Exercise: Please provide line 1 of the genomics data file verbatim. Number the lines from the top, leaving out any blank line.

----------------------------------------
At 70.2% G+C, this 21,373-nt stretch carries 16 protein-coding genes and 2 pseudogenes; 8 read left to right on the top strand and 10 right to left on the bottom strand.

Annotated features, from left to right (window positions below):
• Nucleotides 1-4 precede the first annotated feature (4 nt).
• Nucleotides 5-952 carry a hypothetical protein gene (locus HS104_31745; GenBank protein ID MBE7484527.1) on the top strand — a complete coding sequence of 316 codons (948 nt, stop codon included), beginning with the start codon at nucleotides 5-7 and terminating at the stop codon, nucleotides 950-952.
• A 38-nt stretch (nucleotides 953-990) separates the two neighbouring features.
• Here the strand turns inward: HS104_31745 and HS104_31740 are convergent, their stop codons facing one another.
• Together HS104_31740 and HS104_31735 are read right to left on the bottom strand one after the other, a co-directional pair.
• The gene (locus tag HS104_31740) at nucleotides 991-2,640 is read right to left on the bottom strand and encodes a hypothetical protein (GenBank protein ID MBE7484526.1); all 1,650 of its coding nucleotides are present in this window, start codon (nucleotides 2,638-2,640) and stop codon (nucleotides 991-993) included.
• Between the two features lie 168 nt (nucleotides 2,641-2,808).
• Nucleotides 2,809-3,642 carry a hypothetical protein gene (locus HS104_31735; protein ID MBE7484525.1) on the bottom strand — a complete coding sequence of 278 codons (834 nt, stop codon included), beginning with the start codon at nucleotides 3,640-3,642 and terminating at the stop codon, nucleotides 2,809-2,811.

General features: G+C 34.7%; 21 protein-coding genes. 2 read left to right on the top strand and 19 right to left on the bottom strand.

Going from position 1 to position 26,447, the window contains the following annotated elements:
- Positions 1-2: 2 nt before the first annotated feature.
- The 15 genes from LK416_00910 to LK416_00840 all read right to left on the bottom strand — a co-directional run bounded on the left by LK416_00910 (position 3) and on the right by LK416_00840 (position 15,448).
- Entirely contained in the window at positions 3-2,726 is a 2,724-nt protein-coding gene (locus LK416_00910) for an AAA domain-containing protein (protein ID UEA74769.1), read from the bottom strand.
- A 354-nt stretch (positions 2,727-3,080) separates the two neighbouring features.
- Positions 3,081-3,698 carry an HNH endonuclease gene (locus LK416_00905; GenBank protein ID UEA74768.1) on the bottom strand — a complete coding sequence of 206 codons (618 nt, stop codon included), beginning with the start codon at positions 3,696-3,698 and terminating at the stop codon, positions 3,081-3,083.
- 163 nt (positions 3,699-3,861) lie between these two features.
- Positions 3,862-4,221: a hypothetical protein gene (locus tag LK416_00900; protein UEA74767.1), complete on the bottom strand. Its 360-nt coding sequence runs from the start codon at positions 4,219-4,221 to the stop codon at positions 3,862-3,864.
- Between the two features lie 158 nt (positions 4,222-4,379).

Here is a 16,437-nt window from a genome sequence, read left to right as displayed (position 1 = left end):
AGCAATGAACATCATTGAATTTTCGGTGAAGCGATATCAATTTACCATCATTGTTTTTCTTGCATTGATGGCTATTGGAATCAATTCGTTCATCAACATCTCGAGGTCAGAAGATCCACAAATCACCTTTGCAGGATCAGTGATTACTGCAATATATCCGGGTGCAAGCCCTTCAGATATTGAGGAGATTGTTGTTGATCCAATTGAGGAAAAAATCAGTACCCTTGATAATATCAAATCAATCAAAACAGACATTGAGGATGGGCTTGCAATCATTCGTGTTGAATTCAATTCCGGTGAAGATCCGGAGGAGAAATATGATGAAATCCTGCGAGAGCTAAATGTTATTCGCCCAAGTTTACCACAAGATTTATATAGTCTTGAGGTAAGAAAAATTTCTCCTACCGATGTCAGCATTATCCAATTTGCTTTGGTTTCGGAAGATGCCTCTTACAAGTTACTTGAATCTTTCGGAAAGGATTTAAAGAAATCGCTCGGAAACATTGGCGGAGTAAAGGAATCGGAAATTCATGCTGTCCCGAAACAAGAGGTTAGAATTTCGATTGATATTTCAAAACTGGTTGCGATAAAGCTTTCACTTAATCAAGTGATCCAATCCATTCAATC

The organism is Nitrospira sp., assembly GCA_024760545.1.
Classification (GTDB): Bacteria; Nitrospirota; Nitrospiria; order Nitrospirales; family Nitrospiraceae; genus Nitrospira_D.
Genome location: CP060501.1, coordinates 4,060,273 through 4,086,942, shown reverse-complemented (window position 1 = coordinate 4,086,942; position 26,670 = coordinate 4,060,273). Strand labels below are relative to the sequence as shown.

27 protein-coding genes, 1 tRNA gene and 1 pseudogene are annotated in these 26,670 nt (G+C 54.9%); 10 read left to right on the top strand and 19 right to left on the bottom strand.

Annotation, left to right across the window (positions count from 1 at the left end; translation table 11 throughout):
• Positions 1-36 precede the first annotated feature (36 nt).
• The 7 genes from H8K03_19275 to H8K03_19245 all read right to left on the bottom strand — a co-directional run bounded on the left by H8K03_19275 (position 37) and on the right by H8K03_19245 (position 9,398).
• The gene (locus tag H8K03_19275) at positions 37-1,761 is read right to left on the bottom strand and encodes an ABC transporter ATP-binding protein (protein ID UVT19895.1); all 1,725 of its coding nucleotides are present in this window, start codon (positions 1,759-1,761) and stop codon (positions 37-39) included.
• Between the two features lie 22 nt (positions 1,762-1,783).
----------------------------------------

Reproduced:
At 70.2% G+C, this 21,373-nt stretch carries 16 protein-coding genes and 2 pseudogenes; 8 read left to right on the top strand and 10 right to left on the bottom strand.